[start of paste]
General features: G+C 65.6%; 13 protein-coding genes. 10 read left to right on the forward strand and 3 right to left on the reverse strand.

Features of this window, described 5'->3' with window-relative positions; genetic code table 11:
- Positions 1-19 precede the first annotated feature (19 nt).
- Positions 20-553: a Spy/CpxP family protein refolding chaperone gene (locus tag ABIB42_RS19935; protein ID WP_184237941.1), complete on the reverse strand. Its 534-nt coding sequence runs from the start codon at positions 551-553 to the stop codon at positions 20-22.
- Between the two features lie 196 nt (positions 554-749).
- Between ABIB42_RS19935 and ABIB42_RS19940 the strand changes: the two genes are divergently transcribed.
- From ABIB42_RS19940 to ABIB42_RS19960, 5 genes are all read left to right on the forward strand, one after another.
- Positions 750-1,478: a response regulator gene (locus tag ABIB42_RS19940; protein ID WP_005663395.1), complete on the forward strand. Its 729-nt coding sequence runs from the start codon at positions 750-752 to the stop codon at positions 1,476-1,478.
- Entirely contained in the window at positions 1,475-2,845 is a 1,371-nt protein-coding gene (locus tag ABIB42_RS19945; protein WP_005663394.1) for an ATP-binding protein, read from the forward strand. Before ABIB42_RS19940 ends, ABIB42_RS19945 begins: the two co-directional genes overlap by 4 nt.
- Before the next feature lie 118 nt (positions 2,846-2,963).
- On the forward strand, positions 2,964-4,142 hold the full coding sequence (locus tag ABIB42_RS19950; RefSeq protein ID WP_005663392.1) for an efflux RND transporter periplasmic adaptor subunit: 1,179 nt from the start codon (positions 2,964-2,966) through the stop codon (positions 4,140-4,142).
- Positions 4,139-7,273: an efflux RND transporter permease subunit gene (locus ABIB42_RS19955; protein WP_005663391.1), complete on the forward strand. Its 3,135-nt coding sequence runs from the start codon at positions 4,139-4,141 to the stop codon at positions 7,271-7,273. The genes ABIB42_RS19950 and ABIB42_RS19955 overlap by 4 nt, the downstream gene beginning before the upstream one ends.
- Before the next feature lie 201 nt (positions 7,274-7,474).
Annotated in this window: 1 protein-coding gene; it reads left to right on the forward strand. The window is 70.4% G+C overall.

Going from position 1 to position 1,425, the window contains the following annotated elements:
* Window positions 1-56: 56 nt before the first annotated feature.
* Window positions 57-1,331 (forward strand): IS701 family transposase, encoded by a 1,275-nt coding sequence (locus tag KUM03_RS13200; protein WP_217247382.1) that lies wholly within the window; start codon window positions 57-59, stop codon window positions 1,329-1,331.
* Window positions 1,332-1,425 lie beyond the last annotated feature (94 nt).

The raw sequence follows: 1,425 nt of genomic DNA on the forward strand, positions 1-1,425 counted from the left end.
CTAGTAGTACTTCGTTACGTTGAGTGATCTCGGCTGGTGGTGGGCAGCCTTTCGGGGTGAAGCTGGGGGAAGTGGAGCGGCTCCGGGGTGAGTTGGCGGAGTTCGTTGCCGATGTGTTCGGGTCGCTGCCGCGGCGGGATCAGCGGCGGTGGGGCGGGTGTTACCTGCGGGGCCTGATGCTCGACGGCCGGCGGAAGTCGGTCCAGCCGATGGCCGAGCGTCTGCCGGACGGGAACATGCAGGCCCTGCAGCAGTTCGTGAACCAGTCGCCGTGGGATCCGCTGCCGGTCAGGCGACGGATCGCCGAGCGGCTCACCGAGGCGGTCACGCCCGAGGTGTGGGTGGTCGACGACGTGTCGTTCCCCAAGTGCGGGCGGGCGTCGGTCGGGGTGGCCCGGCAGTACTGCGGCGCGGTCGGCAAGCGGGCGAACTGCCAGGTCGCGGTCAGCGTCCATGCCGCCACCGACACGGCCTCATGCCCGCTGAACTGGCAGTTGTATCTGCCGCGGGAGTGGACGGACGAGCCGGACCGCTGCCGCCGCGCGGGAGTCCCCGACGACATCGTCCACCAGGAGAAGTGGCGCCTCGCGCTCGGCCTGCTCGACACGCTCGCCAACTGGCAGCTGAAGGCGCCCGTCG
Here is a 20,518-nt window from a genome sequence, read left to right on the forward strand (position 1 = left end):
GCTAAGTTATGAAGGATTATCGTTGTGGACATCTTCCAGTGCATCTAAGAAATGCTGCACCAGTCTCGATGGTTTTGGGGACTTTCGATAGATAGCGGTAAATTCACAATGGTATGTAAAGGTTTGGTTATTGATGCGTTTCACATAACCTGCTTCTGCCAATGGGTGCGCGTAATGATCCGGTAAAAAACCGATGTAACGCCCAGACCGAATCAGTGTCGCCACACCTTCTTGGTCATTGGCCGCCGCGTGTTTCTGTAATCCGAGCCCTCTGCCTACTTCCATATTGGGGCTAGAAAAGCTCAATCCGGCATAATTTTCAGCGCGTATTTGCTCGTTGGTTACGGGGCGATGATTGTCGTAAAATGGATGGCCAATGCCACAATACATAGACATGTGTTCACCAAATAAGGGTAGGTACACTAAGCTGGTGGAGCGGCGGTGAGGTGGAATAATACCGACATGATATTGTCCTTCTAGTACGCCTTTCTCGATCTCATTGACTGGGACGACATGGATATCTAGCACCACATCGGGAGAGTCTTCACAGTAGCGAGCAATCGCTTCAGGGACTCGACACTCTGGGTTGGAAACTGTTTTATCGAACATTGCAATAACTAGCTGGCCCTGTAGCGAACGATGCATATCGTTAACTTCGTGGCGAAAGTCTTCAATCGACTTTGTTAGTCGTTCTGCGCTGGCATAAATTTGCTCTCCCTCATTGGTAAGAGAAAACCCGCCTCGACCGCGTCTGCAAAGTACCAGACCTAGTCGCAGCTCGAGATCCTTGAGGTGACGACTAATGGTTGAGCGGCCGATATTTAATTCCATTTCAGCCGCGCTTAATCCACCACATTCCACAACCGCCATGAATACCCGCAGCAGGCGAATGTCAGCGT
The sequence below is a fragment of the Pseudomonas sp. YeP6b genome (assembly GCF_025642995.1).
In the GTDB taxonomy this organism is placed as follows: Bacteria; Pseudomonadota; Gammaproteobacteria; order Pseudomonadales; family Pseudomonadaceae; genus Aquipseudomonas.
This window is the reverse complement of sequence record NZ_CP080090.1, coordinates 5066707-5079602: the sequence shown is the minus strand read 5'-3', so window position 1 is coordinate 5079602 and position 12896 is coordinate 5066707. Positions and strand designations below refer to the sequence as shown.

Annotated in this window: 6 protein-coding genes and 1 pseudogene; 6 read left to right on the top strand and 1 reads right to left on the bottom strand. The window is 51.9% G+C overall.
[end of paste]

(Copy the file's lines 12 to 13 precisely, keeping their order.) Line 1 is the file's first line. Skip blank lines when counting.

- Positions 4,139-7,273: an efflux RND transporter permease subunit gene (locus ABIB42_RS19955; protein WP_005663391.1), complete on the forward strand. Its 3,135-nt coding sequence runs from the start codon at positions 4,139-4,141 to the stop codon at positions 7,271-7,273. The genes ABIB42_RS19950 and ABIB42_RS19955 overlap by 4 nt, the downstream gene beginning before the upstream one ends.
- Before the next feature lie 201 nt (positions 7,274-7,474).